% amsmath.sty, line 903:
\ifx\leavevmode@ifvmode\@undefined
\renewcommand{\smash}[1][tb]{%
\def\mb@t{\ht}\def\mb@b{\dp}\def\mb@tb{\ht\z@\z@\dp}%
\edef\finsm@sh{\csname mb@#1\endcsname\z@\z@\box\z@}%
\ifmmode \@xp\mathpalette\@xp\mathsm@sh
\else \@xp\makesm@sh
\fi
}
\else
\renewcommand{\smash}[1][tb]{%
\def\mb@t{\ht}\def\mb@b{\dp}\def\mb@tb{\ht\z@\z@\dp}%
\edef\finsm@sh{\csname mb@#1\endcsname\z@\z@ \leavevmode@ifvmode\box\z@}%
\ifmmode \@xp\mathpalette\@xp\mathsm@sh
\else \@xp\makesm@sh
\fi
}
\fi


You see that \finsm@sh is redefined each time to consist of the necessary bits.

The conditional definition of \smash in amsmath.sty is due to the fact that \leavevmode@ifvmode has been added to LaTeX starting from version 2018-12-01 to initiate horizontal mode if found in vertical mode. In prior version of LaTeX this didn't happen, reflecting the same behavior as in plain TeX, where the definition is the same as in the LaTeX kernel, but without \leavevmode@ifvmode, which is defined in the LaTeX kernel by

% latex.ltx, line 1633:
\protected\def\leavevmode@ifvmode{\ifvmode\expandafter\indent\fi}


\smash is a macro defined as

\relax \ifmmode \def \next {\mathpalette \mathsm@sh }\else \let \next \makesm@sh \fi \next


and \mathsm@sh is defined as:

\setbox \z@ \hbox {$\m@th #1{#2}$}\finsm@sh


and finsm@sh is defined as

ht \z@ \z@ \dp \z@ \z@ \box \z@


A simpler version of the command which makes what it does a bit more obvious is this one from TeX by Topic:

\def\smash#1{{\setbox0=\hbox{#1}\dp0=0pt \ht0=0pt \box0\relax}}


which basically takes some content and puts it into a box of 0 height and 0 depth.

It's documented in the TeXbook and also in TeX by Topic, which is included as part of the TeX Live documentation (texdoc texbytopic should bring it up.)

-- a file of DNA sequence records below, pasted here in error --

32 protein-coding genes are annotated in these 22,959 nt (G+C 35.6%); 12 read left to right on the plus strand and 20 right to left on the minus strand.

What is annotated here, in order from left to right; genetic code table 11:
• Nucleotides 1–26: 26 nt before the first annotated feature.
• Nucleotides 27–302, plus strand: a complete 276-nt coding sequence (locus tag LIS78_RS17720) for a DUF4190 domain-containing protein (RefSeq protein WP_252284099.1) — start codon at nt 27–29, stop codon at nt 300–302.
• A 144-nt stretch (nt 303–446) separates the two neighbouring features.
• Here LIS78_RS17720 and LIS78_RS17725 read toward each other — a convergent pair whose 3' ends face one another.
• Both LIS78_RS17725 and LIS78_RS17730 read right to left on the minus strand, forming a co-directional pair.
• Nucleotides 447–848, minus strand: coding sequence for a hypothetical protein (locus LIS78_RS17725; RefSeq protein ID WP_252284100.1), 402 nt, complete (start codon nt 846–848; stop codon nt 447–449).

The actual macros in the LaTeX kernel can be found in the document source2e.pdf (also available through texdoc.)

Some packages such as amsmath redefine it. See also

This answer attempts to address @BenCrowell's desire for examples of how smash can affect the output. As comments have indicated, it is height and depth, not width, that is affected by \smash. What this affects, therefore, is the vertical space allotted for the text, which could affect vertical placement of pre- and suc-ceding lines, the positions of super and supscripts (associated with the smashed material), as well as material stacked in conjunction with \smashed text.

\documentclass{article}
\usepackage{stackengine}
\begin{document}

\noindent Affects placement of pre-\\
$\displaystyle\frac{Q}{Z}$ (vertical space widened to account)\\
and suc-ceeding material\\
$\displaystyle\smash{\frac{Q}{Z}}$ (vertical space not widened)\\
See what I mean?

\bigskip
Now let's look at super/subscript placement.
$\left(\frac{a}{b}\right)^a_b$
Compare if fraction is smashed:
$\smash{\left(\frac{a}{b}\right)}^a_b$

Now for certain types of stacks:
\Shortstack{a b fg d e} versus \Shortstack{a b \smash{fg} d e}.

\end{document}